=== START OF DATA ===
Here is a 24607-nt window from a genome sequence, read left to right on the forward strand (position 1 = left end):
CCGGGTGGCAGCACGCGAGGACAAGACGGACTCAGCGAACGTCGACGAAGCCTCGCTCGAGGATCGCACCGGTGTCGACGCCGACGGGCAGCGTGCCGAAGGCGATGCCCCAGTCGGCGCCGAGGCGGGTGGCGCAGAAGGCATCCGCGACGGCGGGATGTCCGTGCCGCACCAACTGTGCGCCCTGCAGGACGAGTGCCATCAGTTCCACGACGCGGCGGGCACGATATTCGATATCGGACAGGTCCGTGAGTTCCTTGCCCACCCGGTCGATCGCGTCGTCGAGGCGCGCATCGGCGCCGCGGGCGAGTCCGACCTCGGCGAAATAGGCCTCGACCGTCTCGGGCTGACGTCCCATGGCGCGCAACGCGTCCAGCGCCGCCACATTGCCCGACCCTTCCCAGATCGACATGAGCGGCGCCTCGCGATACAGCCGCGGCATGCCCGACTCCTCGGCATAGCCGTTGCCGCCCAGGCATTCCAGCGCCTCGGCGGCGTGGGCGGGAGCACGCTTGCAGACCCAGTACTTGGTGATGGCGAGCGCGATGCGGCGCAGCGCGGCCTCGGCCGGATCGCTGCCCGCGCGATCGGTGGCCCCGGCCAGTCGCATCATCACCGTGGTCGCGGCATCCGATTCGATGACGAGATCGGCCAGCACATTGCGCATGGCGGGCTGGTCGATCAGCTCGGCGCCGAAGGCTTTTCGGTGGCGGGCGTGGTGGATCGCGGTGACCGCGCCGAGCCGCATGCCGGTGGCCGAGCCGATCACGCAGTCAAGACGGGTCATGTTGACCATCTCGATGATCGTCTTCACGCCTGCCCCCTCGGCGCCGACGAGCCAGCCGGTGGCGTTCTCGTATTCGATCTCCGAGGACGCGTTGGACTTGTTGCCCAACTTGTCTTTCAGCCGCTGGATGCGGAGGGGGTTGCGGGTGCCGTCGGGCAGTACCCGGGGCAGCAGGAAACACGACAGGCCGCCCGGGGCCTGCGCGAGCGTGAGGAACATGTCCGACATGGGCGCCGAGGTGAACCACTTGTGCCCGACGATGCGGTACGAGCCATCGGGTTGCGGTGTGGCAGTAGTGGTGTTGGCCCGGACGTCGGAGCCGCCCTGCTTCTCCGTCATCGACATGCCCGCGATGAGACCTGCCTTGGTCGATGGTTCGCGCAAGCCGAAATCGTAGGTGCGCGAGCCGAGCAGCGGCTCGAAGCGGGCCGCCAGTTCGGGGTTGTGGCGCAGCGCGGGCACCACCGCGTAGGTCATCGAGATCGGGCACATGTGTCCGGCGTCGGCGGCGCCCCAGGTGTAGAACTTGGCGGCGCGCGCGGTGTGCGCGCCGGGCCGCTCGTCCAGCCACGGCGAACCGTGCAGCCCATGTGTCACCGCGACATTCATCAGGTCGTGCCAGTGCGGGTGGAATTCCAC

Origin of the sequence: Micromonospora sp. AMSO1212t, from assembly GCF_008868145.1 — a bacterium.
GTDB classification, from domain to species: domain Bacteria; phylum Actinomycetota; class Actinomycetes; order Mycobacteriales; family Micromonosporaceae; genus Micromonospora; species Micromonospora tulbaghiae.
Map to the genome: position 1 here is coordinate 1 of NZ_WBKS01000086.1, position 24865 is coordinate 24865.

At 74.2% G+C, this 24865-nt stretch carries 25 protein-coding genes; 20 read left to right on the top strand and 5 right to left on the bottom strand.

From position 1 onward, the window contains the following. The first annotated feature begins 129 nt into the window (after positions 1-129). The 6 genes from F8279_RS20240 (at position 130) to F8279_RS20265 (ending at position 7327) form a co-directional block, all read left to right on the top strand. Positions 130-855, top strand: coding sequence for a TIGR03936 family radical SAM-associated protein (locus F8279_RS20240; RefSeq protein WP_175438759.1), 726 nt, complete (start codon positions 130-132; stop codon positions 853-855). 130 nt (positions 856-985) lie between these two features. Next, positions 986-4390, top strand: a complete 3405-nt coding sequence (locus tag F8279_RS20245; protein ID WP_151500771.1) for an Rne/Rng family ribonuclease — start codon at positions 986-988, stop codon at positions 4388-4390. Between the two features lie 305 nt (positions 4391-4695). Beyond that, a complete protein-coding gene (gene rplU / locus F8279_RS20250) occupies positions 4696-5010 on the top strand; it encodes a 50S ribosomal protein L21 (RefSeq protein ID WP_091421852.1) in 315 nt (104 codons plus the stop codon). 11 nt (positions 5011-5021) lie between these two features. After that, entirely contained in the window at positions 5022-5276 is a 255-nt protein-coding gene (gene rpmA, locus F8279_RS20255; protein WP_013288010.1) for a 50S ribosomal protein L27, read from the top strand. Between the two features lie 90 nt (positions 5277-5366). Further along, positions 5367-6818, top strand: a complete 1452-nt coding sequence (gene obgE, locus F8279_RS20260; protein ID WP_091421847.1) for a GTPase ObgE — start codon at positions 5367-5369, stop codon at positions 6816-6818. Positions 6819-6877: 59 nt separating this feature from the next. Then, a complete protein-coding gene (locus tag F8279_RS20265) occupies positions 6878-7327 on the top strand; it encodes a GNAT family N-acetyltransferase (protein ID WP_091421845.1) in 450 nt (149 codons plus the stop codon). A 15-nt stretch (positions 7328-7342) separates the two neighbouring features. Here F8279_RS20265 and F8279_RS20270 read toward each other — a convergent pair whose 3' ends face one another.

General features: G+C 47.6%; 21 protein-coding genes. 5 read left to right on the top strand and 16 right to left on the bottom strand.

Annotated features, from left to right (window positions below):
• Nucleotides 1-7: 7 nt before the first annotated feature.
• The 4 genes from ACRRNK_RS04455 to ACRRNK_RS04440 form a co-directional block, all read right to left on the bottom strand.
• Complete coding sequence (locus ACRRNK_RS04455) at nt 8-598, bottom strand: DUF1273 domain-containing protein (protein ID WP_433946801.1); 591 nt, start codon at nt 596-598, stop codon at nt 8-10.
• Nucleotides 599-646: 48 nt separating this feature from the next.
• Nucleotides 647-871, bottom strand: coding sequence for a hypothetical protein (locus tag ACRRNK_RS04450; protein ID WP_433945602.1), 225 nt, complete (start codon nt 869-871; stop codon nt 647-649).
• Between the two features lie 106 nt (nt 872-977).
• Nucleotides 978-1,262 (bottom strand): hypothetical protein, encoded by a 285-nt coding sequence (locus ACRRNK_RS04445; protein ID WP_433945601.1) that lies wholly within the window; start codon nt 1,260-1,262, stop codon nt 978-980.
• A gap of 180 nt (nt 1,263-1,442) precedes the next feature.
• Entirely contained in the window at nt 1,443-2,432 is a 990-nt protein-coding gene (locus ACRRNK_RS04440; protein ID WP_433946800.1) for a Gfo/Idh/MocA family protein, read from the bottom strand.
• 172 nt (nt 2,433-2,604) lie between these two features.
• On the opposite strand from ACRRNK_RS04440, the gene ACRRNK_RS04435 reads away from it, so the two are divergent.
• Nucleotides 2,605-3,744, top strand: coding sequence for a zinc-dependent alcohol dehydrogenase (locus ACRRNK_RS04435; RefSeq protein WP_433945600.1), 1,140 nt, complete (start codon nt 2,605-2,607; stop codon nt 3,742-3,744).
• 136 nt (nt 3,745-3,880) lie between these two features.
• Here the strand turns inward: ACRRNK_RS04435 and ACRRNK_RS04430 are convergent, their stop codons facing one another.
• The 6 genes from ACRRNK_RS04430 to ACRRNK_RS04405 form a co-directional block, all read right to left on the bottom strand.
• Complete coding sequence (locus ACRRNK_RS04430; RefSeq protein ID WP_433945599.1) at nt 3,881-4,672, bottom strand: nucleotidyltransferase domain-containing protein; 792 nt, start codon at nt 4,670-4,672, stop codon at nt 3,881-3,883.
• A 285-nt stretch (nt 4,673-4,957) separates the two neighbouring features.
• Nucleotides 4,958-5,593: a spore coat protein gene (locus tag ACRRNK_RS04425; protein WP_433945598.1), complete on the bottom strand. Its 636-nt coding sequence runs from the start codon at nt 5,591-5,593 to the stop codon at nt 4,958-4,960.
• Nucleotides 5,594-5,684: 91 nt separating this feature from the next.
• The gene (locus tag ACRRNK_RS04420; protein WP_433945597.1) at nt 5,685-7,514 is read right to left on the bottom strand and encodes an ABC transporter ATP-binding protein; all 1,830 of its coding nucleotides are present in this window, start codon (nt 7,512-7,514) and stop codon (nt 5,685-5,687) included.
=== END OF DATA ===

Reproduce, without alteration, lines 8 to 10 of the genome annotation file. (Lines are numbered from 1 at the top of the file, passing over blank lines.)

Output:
General features: G+C 47.6%; 21 protein-coding genes. 5 read left to right on the top strand and 16 right to left on the bottom strand.

Annotated features, from left to right (window positions below):
• Nucleotides 1-7: 7 nt before the first annotated feature.